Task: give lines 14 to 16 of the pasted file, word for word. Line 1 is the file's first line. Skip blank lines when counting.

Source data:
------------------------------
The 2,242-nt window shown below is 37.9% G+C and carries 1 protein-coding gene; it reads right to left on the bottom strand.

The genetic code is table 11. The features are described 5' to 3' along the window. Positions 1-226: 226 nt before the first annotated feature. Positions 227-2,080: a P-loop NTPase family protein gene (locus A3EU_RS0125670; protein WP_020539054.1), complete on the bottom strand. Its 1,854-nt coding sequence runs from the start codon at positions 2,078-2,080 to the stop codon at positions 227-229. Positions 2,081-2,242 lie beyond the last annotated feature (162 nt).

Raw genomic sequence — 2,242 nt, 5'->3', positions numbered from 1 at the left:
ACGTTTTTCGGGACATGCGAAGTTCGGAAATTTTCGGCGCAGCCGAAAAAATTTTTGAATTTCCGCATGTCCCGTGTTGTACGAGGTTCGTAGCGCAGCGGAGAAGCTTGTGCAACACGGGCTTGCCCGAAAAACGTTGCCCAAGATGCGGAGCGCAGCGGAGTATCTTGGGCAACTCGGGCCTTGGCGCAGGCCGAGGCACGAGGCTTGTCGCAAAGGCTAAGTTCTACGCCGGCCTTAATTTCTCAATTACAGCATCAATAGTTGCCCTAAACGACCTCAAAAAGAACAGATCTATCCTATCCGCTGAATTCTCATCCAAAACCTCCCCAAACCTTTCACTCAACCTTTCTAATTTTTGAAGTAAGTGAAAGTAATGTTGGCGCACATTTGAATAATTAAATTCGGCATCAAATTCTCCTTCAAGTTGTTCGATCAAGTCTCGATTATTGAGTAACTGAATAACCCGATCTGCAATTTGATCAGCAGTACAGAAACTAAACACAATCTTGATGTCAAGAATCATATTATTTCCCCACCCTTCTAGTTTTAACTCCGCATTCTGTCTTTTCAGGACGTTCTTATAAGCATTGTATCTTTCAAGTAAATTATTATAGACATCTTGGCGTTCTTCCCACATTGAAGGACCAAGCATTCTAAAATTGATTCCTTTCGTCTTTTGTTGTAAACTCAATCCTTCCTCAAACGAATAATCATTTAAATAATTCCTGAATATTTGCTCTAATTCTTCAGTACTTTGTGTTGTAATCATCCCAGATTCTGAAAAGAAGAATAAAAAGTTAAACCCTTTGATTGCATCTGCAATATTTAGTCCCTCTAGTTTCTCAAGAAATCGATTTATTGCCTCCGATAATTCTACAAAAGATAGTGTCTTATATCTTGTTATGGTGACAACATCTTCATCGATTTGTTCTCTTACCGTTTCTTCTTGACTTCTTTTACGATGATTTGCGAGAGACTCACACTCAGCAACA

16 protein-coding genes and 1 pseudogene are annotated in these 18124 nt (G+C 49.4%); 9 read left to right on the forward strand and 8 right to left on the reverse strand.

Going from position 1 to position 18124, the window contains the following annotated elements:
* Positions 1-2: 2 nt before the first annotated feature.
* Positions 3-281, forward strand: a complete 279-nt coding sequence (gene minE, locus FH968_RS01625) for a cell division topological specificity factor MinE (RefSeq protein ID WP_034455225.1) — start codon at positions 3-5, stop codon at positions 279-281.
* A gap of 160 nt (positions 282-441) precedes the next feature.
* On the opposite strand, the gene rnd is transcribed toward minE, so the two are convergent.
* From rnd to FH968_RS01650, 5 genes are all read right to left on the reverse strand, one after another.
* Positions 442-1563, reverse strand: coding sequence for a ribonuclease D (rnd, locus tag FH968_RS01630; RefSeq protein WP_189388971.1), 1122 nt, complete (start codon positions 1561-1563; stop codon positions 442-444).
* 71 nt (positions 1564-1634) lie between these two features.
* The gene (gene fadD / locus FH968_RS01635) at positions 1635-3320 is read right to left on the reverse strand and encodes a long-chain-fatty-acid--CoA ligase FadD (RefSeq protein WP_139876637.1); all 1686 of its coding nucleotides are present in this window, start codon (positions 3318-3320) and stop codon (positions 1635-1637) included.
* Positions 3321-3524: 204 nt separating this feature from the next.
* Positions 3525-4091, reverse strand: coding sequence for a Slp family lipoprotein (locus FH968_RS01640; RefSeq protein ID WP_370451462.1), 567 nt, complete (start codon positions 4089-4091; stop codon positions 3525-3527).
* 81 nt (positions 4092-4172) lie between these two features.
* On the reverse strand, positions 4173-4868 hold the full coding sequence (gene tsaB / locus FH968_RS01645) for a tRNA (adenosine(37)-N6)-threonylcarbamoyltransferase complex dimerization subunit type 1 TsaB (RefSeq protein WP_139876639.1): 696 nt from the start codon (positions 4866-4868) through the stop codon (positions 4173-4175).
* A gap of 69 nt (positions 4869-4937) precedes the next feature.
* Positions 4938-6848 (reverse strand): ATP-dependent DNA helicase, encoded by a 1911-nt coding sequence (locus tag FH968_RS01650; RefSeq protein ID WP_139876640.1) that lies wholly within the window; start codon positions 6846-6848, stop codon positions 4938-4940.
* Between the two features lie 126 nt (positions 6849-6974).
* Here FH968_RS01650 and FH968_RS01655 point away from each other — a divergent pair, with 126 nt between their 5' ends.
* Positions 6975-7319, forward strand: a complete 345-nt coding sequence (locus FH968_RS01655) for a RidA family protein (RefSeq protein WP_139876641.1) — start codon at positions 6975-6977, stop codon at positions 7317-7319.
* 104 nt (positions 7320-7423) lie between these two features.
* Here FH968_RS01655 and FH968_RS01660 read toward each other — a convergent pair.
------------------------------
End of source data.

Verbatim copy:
* The gene (gene fadD / locus FH968_RS01635) at positions 1635-3320 is read right to left on the reverse strand and encodes a long-chain-fatty-acid--CoA ligase FadD (RefSeq protein WP_139876637.1); all 1686 of its coding nucleotides are present in this window, start codon (positions 3318-3320) and stop codon (positions 1635-1637) included.
* Positions 3321-3524: 204 nt separating this feature from the next.
* Positions 3525-4091, reverse strand: coding sequence for a Slp family lipoprotein (locus FH968_RS01640; RefSeq protein ID WP_370451462.1), 567 nt, complete (start codon positions 4089-4091; stop codon positions 3525-3527).